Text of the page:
I could really feel where Ethelberta is coming from, for most of the book. My parents were not well suited to one another – my father started working on a farm when he was fourteen, and the highest he ever rose was to an HVAC technician, the kind of maintenance worker who fixes your heating and air conditioning. My mother studied French and Latin at school and became a teacher, one of the most respectable positions for middle-class American women in the late 1960s. But pregnant women couldn’t teach in elementary schools in the early 1970s, so she had to leave work before my oldest brother was born. Then followed more than a decade of poor financial decisions, six more children, and a divorce. I grew up with a sense of decayed grandeur, surrounded by the feeling that we’re somehow better than the other people in our economic position and the only way to get what I truly deserve is to get a scholarship to a good university, work hard, get a good job, and never come back to rural North Carolina again. I wanted my mother to be proud of me, so I did get the scholarship and work hard, though the rest of that hasn’t quite played out. Some of my siblings got out like I did, but others accepted the reduced circumstances and found work as electricians and auto mechanics. Ethelberta’s family accepts her snobbery and the inequality of their positions, but my family hasn’t been quite as successful. We’re all pretty sensitive, so the fact that our ambitions have led in different directions has created some possibly irreparable conflicts. I try to keep peaceful relations with everyone. It’s not always easy to mix with the more country siblings because I still talk like I’m from Massachusetts, but I find that the rewards are worth the effort. My oldest brother’s wife has invited me to stay with them when I come Down East for Christmas, and this weekend my youngest brother drove twelve hours in one day so that he could see me for about ninety minutes. He’s been listening to the news, so he’s been worried about IS detaining or killing me. He held me so tight – I have a hard time believing in my ability to produce such intensity of feeling, but I can’t doubt that it’s there. The friends I’m staying with were impressed with our similarities: they knew one of my more ambitious brothers ten years ago, and apparently #3 and I have enough resemblance that you can see it, but #7 and I look like we’ve spent years studying each other to get our mannerisms exactly identical. Yet he loves big trucks, Mustangs, and wearing baseball caps, and I read Thomas Hardy novels when I’m vacationing in Paris or São Paulo. Cultural differences that arise from economic disparity may determine whom we feel comfortable living with, but with a little forbearance and good manners, those differences don’t have to limit whom we love.

Hardy’s characters don’t necessarily practice the forbearance unless it’s within their own family circle. Ethelberta’s brother and future brother-in-law end up traveling together one night, and the carpenter and the peer don’t really see eye to eye.

If every man of title was as useful as you are to-night, sir, I’d never call them lumber again as long as I live.’

‘How singular!’

‘There’s never a bit of rubbish that won’t come in use if you keep it seven years.’

In the final third of the novel, Ethelberta’s secret is in danger of getting out, so she determines that a hasty marriage is the only solution.

Life is a battle, they say; but it is only so in the sense that a game of chess is a battle – there is no seriousness in it; it may be put an end to at any inconvenient moment by owning yourself beaten, with a careless “Ha-ha!” and sweeping your pieces into the box.

Hardy says this, but Ethelberta can’t own herself beaten. She can’t see her quest for social position as unimportant or a game. She’s serious; she plays for keeps. She angles for the guy with the highest title, even though he’s older than her dad and has a very low character. Toward the end the novel gets a little Radcliffean, with the vicious viscount in the castle with the beautiful young heroine married in ignorance and partially against her will, but it turns out all right. This book is supposed to be funny, after all.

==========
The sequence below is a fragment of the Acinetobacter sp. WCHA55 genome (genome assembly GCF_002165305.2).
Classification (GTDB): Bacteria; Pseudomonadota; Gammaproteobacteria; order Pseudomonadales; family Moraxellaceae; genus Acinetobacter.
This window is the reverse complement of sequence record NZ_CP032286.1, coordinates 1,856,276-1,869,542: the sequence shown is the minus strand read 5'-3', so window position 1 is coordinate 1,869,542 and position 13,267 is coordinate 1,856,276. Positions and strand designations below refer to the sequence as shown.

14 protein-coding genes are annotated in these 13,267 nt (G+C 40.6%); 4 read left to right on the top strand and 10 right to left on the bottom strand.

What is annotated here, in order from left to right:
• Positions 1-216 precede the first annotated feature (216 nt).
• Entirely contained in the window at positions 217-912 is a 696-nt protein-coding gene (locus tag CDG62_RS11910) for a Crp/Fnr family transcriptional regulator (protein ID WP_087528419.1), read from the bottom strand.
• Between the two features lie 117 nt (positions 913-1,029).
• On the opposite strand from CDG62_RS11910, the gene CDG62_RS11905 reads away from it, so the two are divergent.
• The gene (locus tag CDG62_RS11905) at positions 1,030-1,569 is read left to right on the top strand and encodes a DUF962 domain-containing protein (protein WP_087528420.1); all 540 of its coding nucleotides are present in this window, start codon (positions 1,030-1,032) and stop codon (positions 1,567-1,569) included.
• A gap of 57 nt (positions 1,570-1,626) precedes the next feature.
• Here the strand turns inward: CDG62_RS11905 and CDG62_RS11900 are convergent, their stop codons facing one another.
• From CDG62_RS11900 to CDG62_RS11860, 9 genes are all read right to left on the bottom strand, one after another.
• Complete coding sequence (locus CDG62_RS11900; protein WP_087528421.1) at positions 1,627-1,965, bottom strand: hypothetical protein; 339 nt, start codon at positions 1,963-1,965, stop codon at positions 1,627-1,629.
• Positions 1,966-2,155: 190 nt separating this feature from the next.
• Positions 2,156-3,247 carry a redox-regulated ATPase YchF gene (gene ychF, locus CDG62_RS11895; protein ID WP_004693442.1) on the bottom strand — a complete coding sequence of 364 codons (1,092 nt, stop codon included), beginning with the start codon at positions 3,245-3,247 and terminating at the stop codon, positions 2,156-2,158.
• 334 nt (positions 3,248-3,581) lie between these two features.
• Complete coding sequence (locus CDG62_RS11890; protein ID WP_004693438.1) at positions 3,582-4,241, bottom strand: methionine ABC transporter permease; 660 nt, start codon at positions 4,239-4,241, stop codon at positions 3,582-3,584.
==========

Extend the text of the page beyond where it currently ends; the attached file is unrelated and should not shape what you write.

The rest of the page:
There are some jokes I appreciated, but they’re generally one-liners.

Ethelberta breathed a sort of exclamation, not right out, but stealthily, like a parson’s damn.

Or

‘O Joey, you wicked boy! If mother only knew that you smoked!’

‘I don’t mind the wickedness so much as the smell.

Or

Like the British Constitution, she owes her success in practice to her inconsistencies in principle.

There’s one little piece that I enjoyed because it seems so realistic, and I think must have happened rather frequently, despite its absence from most novels. Two maids and a footman have just prepared the upper dining room for the dinner in the middle of a ball, and while the quality are dancing on the lower floor,

Away then ran the housemaid and Menlove, and the young footman started at their heels. Round the room, over the furniture, under the furniture, out of one window, along the balcony, in at another window, again round the room – so they glided with the swiftness of swallows and the noiselessness of ghosts. Then the housemaid drew a jew’s harp from her pocket, and struck up a lively waltz sotto voce. The footman seized Menlove, who appeared nothing loth, and began spinning gently round the room with her, to the time of the fascinating measure

‘Which fashion hails, from countesses to queens,
And maids and valets dance behind the scenes.’

One of the most important messages of the novel is the reminder that servants are real people too. They may be treated like furniture, but the only difference between them and their supposed masters is the accident of birth. Their emotional lives are as rich, their pleasures both as simple and as complex. A good servant can still be a man of feeling who takes a bit of fun when no one’s looking.

Hardy introduces some new vocabulary that I like, such as ‘man-famine.’ In the 1870s, young men were being sent out to the colonies to build the empire, so there weren’t many at home. Another example of the hidden effect of imperialism that Said talks about. He also gives us the word ‘indifferentist,’ which I rather like. It seems to imply not only that someone doesn’t care about a given situation, but that he’s studied his indifference and employs it as a tool.

There are also some passages that strike me as beautiful, even in a book that treats serious questions of gender and class as jokes. When Christopher Julian meets Mr Chickerel for the first time, he responds to the family resemblance without knowing that this is Ethelberta’s father.

Ethelberta’s face was there, as the landscape is in the map, the romance in the history, the aim in the deed: denuded, rayless, and sorry, but discernible.

I’m kind of surprised that this novel isn’t more popular with the critics. Hardy is more explicit in his criticism of social structures and gender strictures than in his other books, so it would seem that the Marxists and feminists would have been all over it. But I guess not; some people can’t understand the concept of serious comedy.